Using shorter time scales for climate mitigation strategies, however, does provide benefits such as avoiding climatic tipping points (Jørgensen and Hauschild, 2013). The ability to continuously measure and monitor carbon and other GHG fluxes and stores over long periods is therefore crucial when considering whether a sequestration process is additional and meaningfully contributes to climate mitigation (Table 5).
Table 5 Attributes of ecosystems recognized for their carbon sequestration benefits in the context of climate mitigation policies and financing as outlined in Crooks et al. (2018).
Methodologies for estimating national inventories of sinks and sources of GHG from coastal wetlands, and the associated human activities that affect them, such as harvesting, revegetation and draining, are becoming available (IPCC, 2019b). In some cases, conservation and restoration of coastal ecosystems may not be net “carbon positive” when all ecosystem components of management practices are considered, such as coastal regions where calcification outpaces carbonate dissolution (e.g., some seagrass meadows) (Howard et al., 2017; Macreadie et al., 2017). Accounting for all ecosystem synergies and fluxes is even more challenging in the open ocean. Monitoring and continued quantification of these processes and rates over time is needed but can be prohibitively expensive.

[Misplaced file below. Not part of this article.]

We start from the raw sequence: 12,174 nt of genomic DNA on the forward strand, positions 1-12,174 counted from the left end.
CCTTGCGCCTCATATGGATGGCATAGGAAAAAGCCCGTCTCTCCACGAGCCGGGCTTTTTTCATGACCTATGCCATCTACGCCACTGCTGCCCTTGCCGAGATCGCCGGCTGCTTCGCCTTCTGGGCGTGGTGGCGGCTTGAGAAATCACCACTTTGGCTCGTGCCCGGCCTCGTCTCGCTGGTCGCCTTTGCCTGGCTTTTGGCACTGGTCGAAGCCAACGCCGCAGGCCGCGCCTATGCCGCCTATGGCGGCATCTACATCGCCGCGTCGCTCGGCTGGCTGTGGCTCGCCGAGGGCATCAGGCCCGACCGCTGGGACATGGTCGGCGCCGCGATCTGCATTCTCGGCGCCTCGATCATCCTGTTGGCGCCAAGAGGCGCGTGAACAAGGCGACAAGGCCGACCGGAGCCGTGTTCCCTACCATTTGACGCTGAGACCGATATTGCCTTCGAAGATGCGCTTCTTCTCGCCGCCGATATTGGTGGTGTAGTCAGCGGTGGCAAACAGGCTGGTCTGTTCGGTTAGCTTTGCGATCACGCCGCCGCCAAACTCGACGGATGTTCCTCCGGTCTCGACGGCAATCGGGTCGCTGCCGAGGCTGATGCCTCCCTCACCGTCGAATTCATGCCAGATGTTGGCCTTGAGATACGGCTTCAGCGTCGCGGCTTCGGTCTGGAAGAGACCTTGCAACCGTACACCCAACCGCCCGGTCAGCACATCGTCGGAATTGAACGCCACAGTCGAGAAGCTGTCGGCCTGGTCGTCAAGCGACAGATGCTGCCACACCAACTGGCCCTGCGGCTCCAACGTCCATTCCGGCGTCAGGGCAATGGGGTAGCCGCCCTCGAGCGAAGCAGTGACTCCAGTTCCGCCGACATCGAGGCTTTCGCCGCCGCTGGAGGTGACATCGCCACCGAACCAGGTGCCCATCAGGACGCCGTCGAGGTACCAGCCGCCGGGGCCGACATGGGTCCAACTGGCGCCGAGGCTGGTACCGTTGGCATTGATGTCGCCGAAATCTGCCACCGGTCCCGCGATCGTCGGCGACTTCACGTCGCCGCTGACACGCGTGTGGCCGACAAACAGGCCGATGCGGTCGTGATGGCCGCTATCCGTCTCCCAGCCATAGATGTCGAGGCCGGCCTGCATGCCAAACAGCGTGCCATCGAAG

Proper spatial accounting of carbon sequestration is also a challenge. Spatially transported carbon can represent a significant portion of ecosystem productivity (e.g., kelp). Indeed, this carbon can be deposited within a few kilometers or as distant as thousands of kilometers from where it was produced, which makes accounting under a local framework difficult (Tzortziou et al., 2011; Duarte and Krause-Jensen, 2017; Huxham et al., 2018). While area-based protections (see below) can be a useful tool to conserve carbon pools, they might result in displacement of effort (fishing, trawling, habitat conversion) outside of spatial protection boundaries. Species such as whales and fish provide additional challenges for accounting, as their ranges can extend across national and other jurisdictional boundaries and whale and fish fall ultimately becomes a component of other carbon pools (such as sediment); both these factors make double counting under existing climate mitigation and carbon valuation frameworks a real possibility.
Lastly, robust temporal accounting can also be challenging. Solutions differ in the amount of time needed for implementation or net sequestration to begin, or the amount of time that carbon remains sequestered away from the atmosphere. For instance, DeVries et al. (2012) predict that only 10-30% of the carbon exported out of the euphotic layer is still in the ocean after 100 years depending on where that export occurred.
Ocean Climate Policy
The global ocean is critical to a stable climate and within the climate policy landscape there is growing interest in bringing ocean related actions forward as climate solutions (Hoegh-Guldberg et al., 2019b).